Early transfusions were based on the notion that receiving blood could be yet another way in which to help balance the humours.
Grosser und gantz neugewundener Lorbeer-Krantz, oder Wund Artzney (1705) by Matthaus Purmann
Blood had also been revered by the medical community for its curative and sometimes magical power, and some seventeenth century physicians had other goals in mind for its use based on the concept of “vitalism,” which was the belief that an individual or animal’s personality could perhaps be transferred by way of its blood. This is an illustration of a transfusion from a docile lamb to perhaps an over aggressive man.
nineteenth century transfusion apparatus by Dr. Roussel
The first recorded “transfusion” was in 1492 in Rome, and the purpose was to rejuvenate Pope Innocent VIII through the transfusion of blood from three healthy boys. Unfortunately, the three boys succumbed as did the Pope, followed by the rapid departure of the attending physician, Giacomo di San Genesio. This particular device can be viewed at the School of Medicine in Paris on dispaly in their medical museum.
Exercitationes practicae (1694) by Frederik Dekkers
Unfortunately physicians were rarely able to address internal problems surgically, so in addition to bleeding and purging, counter-irritation and cupping became popular in the seventeenth and eighteenth centuries to readjust the internal environment, and presumably stabilize imbalanced humours.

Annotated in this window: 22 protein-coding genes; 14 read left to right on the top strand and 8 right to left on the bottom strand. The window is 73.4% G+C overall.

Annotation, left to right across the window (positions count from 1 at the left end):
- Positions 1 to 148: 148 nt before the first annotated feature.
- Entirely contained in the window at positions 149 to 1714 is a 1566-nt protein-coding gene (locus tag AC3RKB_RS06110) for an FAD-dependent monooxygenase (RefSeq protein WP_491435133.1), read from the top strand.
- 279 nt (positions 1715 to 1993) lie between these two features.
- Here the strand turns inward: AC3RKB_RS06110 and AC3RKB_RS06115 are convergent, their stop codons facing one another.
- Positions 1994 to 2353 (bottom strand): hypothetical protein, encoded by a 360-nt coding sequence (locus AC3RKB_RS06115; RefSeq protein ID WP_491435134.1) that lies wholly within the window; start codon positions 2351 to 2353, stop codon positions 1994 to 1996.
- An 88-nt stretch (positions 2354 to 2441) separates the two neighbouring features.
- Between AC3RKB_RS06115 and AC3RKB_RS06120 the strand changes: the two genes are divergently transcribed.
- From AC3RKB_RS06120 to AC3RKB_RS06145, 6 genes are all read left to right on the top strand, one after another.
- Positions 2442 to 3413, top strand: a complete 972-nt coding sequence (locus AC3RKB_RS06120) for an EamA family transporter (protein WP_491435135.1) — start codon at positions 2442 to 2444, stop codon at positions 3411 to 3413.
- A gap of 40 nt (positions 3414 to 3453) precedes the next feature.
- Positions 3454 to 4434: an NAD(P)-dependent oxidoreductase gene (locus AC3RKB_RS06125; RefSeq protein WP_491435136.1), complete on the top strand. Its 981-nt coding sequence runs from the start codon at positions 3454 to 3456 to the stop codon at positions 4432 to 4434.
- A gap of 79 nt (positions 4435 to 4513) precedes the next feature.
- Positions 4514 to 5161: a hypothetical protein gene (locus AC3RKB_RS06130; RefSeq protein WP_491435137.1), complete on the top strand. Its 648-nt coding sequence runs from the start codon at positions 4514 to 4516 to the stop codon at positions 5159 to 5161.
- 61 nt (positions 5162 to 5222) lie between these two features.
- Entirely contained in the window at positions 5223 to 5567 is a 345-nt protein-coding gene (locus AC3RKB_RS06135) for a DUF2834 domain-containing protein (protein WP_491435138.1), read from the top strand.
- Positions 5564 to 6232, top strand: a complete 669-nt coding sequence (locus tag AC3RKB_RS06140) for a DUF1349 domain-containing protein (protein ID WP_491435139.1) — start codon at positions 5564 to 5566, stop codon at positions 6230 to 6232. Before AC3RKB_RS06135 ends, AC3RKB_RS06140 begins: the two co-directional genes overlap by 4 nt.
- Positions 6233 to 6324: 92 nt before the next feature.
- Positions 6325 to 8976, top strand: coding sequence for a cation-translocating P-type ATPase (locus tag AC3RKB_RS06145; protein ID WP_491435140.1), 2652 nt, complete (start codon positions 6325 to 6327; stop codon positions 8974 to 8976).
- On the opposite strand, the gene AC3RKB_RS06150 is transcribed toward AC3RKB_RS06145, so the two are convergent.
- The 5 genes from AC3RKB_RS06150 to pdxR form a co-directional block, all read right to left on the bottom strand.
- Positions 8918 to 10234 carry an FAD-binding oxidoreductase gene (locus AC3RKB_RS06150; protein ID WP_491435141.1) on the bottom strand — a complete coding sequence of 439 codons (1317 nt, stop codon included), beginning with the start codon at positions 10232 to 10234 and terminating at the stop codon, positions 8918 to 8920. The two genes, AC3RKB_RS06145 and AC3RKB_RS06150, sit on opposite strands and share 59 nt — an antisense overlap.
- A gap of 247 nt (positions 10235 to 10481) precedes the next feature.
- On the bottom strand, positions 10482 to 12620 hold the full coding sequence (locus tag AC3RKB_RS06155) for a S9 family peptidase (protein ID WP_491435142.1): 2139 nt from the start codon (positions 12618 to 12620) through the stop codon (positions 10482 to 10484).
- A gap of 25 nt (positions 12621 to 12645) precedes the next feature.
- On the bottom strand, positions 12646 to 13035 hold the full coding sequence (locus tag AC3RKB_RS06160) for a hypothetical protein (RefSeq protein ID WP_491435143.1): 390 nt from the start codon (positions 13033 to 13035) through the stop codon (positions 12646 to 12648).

Traité complet de l’anatomie de l’homme (1866-1871), second edition by JM Bourgery, Claude Bernard, and NH Jacob
Another form of counter-irritation involved the use of the seton needle, which was a lancet inserted under the skin usually behind the neck, and left there to form a draining tract. The purpose was to reduce internal inflammations and poisons by their external discharge, the area kept open to drain pus by a silk or cotton thread, and sometimes by the use of a hot cautery.
Hyperemic Treatment (1908) by Willy Meyer MD, and Prof. Dr. Victor Schmieden
These physicians logically proposed a form of treatment that, unfortunately, was based on erroneous physiology and therefore was not therapeutic. Their (correct) conclusion was that the best way to cure infection was to increase circulation to diseased tissue. To reach that end, they advocated either the placement of a tourniquet above the affected parts to cause reddening, or the use of suction devices to increase blood to those areas of the body. This illustrates Bier’s hyperemic treatment for tuberculosis of the elbow.